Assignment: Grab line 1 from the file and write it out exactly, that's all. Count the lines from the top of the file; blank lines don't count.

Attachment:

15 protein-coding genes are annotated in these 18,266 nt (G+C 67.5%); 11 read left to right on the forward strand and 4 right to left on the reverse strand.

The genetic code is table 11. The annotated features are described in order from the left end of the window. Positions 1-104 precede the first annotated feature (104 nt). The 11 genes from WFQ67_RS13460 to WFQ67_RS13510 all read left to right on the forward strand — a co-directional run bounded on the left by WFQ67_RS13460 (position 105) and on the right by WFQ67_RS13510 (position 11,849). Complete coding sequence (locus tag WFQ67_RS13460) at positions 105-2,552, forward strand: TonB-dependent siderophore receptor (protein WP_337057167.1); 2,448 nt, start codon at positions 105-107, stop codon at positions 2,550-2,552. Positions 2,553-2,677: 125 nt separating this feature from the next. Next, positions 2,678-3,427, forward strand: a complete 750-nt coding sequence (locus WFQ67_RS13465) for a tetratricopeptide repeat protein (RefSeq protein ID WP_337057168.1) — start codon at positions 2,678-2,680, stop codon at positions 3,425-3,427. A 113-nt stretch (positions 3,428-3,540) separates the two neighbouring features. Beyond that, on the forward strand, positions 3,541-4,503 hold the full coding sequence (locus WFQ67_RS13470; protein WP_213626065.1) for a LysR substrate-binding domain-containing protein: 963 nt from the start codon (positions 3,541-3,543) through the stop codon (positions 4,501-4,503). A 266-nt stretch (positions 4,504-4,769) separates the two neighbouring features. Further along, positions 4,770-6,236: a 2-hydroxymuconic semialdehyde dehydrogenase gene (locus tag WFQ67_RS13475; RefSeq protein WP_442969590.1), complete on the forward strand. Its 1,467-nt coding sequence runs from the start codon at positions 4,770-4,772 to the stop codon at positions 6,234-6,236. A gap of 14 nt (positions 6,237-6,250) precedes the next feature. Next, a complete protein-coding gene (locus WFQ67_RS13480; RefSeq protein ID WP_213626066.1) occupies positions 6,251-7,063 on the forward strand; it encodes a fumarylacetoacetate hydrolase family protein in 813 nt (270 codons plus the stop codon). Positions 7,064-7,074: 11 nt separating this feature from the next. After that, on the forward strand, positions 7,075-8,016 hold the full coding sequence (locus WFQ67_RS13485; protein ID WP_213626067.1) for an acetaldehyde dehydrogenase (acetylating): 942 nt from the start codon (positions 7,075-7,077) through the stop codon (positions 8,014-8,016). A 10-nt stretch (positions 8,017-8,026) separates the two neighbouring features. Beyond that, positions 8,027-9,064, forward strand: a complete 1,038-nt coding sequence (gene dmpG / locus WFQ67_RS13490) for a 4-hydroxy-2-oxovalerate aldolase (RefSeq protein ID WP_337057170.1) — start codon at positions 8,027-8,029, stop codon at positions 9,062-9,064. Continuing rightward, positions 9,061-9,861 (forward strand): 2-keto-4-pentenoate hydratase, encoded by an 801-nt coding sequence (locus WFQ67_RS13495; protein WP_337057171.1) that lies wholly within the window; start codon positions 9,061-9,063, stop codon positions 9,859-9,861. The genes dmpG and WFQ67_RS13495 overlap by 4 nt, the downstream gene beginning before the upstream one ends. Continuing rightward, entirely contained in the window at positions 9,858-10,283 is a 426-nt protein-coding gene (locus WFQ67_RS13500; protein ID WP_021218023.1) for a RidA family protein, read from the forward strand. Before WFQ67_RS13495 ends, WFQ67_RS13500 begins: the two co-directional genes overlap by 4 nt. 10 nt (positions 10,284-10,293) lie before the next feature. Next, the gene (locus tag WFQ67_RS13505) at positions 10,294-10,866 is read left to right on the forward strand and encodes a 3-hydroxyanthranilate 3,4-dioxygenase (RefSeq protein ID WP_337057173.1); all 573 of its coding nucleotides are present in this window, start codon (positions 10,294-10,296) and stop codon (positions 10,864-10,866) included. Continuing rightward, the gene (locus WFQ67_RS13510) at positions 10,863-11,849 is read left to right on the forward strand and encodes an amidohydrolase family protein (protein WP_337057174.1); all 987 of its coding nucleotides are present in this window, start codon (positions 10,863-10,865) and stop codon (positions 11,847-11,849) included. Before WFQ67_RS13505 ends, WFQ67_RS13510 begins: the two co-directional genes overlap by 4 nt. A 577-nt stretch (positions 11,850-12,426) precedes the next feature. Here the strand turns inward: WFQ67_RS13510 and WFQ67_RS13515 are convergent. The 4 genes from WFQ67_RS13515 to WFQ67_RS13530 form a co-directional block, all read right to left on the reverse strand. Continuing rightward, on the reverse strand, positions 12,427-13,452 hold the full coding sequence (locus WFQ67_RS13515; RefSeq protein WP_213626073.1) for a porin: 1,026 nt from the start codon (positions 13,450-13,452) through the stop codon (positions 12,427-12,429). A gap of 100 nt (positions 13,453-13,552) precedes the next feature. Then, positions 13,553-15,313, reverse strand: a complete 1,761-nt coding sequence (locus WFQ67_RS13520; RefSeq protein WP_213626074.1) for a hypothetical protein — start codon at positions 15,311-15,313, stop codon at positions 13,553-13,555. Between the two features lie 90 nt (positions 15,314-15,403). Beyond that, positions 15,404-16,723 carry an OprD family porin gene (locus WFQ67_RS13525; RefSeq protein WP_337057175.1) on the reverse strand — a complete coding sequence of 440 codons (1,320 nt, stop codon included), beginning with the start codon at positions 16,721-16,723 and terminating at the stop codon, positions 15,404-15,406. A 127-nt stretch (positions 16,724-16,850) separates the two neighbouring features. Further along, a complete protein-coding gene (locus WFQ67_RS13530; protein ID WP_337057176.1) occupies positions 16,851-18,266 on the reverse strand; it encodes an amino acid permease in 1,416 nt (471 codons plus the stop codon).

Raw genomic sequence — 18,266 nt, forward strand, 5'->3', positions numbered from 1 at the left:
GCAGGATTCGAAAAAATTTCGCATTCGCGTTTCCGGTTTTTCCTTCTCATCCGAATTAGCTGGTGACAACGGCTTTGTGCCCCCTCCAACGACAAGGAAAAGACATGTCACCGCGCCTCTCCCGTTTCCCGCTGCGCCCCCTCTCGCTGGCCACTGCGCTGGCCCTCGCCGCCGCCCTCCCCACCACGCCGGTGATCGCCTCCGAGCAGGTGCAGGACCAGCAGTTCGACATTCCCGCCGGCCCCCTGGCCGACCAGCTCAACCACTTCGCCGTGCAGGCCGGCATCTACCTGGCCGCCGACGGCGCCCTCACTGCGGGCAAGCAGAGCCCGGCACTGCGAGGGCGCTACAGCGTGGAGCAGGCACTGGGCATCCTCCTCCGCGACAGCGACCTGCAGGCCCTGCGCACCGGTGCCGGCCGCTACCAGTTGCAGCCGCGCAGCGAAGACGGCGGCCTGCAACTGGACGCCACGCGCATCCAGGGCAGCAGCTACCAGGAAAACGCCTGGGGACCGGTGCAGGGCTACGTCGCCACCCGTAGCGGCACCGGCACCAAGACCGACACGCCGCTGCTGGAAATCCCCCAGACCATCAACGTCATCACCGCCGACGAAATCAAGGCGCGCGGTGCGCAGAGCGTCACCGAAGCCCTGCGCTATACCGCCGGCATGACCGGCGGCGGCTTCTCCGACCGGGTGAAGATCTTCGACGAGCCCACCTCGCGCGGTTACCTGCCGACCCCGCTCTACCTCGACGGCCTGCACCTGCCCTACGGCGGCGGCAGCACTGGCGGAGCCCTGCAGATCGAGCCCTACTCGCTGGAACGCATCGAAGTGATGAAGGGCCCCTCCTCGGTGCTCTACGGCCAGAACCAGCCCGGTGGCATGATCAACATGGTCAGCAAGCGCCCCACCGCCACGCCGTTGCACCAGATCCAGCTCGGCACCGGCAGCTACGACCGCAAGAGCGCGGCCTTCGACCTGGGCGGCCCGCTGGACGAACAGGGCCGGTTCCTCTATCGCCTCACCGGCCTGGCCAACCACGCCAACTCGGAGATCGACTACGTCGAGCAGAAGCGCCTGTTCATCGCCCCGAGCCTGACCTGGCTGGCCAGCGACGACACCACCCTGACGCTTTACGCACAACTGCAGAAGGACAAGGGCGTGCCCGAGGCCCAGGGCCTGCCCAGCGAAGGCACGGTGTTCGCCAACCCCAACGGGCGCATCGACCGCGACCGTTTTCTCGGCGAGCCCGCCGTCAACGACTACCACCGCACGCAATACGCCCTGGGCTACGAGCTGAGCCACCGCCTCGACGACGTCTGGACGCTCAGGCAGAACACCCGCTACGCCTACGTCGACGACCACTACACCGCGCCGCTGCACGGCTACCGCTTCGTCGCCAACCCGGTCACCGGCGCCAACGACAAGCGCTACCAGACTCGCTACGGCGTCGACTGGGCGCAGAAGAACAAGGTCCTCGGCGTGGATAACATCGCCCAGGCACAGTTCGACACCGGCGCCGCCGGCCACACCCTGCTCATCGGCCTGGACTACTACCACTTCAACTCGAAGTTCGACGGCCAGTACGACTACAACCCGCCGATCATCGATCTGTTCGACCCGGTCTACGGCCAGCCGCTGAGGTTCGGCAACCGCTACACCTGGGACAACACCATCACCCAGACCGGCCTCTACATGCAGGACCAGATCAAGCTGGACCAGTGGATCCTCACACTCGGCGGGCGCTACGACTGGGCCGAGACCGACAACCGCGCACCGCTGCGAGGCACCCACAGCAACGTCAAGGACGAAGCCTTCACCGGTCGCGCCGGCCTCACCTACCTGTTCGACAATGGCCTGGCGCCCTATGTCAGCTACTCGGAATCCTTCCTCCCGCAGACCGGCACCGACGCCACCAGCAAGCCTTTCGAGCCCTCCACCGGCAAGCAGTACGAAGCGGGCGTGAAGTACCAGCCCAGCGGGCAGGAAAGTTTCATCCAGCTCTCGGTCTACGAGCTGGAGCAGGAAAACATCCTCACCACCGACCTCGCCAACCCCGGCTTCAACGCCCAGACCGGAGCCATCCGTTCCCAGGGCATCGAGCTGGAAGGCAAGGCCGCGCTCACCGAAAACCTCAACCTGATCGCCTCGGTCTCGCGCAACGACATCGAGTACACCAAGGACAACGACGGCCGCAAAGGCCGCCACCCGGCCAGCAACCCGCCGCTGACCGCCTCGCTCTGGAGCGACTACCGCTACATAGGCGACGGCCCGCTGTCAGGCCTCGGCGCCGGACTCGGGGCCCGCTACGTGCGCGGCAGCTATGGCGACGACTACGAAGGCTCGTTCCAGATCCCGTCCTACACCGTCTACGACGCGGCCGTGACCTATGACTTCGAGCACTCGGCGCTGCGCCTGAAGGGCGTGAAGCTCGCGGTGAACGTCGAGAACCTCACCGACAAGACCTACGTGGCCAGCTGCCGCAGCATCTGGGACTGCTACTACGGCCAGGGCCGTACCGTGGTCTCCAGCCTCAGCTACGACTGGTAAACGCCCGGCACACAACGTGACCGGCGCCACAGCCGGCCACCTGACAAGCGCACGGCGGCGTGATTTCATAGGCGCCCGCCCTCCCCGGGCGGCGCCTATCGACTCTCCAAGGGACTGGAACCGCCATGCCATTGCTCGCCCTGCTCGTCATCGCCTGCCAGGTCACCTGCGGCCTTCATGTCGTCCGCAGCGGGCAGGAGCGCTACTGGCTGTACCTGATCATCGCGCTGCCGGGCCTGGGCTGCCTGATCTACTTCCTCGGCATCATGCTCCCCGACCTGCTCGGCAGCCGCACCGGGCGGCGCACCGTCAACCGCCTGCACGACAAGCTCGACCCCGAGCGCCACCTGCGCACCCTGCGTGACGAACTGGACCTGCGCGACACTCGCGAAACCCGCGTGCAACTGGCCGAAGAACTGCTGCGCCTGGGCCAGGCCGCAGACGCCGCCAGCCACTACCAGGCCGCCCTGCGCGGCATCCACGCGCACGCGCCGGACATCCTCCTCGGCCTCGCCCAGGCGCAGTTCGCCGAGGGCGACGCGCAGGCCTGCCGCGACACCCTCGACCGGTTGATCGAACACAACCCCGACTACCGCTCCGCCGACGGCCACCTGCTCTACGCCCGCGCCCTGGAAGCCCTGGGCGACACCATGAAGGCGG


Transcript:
15 protein-coding genes are annotated in these 18,266 nt (G+C 67.5%); 11 read left to right on the forward strand and 4 right to left on the reverse strand.